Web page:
A transformational festival is a counterculture festival that espouses a community-building ethic, and a value system that celebrates life, personal growth, social responsibility, healthy living, and creative expression. Transformational alludes both to personal transformation (self-realization) and steering the transformation of culture toward sustainability. Some transformational festivals resemble music festivals, but are distinguished by such features as seminars, classes, drum circles, ceremonies, installation art (or other visual art), the availability of whole food and bodywork, and a Leave No Trace policy. Transformational festivals are held outdoors, often in remote locations, and are co-created by the participants. The events are psychedelic inspired, involving visionary art, speakers on topics of entheogenic substances, as well as audio and visual entertainment intended to amplify psychedelic experiences.
Transformational festivals exhibit features commonly found in cults and new religious movements. The events are characterized by heightened transpersonalism, collective ecstasis, utopian narratives, and community allegiance. They attract the atypical attendance of a social class characterized by expendable amounts of financial and temporal wealth. Their charismatic deployment of spiritual and entheogenic information emboldened by on-site ecstatic experience closely parallels religious revivals. Attendees may disengage conservative social norms and identify as an "evolved culture"—a worldview influenced by millenarian archetypes of planetary transcendence, and the evolution of consciousness.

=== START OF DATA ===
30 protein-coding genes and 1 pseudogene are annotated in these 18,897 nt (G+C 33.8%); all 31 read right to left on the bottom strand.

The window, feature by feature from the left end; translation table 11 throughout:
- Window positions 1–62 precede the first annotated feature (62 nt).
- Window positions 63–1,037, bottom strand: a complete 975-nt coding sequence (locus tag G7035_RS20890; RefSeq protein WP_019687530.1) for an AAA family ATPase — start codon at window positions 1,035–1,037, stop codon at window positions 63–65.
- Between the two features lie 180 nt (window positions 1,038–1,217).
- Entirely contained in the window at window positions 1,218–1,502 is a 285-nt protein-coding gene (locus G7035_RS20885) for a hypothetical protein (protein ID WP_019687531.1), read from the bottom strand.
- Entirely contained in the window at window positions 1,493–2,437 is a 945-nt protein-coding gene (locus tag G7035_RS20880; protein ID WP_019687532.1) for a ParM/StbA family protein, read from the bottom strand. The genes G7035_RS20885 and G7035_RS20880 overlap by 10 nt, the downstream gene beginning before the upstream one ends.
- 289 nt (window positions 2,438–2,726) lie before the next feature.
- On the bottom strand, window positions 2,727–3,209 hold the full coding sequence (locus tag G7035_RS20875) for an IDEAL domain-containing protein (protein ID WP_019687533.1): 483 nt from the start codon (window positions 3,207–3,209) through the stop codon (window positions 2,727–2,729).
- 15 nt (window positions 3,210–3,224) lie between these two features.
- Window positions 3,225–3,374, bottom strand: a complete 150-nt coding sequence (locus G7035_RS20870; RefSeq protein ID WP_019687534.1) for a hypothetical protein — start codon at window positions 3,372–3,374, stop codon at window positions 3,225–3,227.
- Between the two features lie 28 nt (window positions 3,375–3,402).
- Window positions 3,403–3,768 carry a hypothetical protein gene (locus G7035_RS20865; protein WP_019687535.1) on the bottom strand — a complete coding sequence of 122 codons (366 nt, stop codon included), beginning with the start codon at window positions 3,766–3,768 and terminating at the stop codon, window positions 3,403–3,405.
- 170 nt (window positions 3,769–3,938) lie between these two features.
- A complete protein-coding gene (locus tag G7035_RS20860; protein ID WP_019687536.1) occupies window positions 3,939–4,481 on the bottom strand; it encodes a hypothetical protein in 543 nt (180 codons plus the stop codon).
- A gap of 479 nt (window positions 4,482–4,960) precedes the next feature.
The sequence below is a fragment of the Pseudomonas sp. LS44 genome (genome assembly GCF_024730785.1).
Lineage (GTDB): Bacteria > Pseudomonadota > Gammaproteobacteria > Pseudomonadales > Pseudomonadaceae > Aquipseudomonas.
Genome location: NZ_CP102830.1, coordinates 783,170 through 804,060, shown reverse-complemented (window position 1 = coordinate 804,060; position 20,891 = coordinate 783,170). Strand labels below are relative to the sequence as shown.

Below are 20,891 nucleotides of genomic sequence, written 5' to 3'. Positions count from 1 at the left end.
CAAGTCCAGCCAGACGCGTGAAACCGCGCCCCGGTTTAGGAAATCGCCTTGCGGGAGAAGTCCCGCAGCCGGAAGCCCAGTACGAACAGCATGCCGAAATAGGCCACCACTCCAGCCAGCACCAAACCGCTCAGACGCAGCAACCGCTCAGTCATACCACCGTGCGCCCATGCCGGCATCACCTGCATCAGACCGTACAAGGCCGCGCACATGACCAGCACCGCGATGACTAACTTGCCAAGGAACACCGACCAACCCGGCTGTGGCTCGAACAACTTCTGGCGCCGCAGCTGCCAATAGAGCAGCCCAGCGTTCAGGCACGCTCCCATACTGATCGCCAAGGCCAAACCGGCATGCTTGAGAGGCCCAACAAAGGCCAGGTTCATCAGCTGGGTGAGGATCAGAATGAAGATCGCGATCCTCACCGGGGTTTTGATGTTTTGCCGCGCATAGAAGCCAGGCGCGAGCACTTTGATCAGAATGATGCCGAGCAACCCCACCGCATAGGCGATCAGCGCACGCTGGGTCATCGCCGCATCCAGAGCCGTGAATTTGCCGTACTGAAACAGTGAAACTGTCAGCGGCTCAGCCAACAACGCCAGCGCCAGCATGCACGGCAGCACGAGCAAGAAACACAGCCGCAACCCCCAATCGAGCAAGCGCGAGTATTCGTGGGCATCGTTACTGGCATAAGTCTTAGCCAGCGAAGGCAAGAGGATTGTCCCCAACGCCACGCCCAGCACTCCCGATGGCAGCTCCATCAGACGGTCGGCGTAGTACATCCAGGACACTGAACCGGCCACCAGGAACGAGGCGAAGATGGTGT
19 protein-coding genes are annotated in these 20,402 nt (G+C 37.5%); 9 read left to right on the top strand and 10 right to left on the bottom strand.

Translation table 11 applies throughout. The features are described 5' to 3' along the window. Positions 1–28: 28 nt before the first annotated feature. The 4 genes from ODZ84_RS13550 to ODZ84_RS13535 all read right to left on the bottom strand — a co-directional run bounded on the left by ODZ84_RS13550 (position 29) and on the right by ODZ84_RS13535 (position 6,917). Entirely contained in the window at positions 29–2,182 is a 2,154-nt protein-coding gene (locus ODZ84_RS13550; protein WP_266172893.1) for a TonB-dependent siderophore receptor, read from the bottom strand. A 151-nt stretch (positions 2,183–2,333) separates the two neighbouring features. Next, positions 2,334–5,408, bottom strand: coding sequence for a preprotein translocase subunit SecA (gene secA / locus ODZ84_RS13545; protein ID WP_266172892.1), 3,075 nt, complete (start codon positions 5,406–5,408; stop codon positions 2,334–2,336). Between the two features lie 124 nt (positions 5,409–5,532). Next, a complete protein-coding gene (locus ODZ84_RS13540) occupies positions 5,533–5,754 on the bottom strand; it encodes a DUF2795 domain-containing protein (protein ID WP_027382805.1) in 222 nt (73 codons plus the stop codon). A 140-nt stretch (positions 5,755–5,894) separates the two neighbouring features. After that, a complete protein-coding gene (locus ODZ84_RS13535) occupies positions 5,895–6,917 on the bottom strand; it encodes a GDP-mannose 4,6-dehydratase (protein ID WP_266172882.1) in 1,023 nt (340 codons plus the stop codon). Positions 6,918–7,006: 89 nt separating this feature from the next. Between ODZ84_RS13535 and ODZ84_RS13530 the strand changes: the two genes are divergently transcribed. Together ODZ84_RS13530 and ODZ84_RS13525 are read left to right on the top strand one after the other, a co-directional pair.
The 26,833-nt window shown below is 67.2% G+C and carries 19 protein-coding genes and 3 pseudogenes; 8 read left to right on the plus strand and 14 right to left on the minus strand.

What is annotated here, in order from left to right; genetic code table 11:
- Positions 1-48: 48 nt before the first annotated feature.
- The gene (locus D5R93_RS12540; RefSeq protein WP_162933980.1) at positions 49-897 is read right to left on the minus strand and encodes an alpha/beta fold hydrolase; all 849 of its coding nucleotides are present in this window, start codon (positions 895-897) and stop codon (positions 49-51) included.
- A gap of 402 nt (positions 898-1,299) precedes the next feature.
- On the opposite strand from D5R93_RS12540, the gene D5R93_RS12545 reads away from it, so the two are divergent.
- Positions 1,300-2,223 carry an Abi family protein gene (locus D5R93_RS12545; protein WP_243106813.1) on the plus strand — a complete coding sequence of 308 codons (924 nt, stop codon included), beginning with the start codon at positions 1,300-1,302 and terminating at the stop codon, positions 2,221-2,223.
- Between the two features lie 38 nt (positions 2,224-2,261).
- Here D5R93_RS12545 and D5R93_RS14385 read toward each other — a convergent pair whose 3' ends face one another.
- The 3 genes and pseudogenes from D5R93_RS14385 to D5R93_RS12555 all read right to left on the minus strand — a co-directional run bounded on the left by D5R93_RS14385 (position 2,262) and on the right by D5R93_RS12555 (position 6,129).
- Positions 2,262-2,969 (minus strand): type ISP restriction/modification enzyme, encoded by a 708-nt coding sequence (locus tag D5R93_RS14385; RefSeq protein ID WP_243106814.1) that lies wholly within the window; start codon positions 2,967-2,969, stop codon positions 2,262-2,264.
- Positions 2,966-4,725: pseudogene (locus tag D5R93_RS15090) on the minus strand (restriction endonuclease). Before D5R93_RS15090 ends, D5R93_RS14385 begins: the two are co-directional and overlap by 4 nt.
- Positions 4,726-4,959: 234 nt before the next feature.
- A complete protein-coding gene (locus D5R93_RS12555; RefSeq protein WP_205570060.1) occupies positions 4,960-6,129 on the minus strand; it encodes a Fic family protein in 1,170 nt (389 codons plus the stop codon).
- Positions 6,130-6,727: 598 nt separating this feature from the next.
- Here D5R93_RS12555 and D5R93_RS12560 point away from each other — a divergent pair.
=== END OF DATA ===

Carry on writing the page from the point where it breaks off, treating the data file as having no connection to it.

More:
Some examples of transformational festivals are Boom Festival in Portugal, Transylvania Calling in Romania, Fusion Festival in Germany, Lightning in a Bottle, Symbiosis Gathering, and Lucidity in the United States, and Yaga Gathering in Lithuania. The prototypical transformational festival is Burning Man.
At TEDxVancouver 2010, filmmaker Jeet-Kei Leung presented a TED Talk about transformational festivals, and discussed their similarities to pagan festivals. Less than a year after a successful Kickstarter campaign, Jeet-Kei Leung and Akira Chan screened the first installment of their four-part documentary film series, The Bloom: A Journey Through Transformational Festivals (2013).
A.C. Johner's documentary Electronic Awakening (2012) investigates the emergence and origins of the festivals.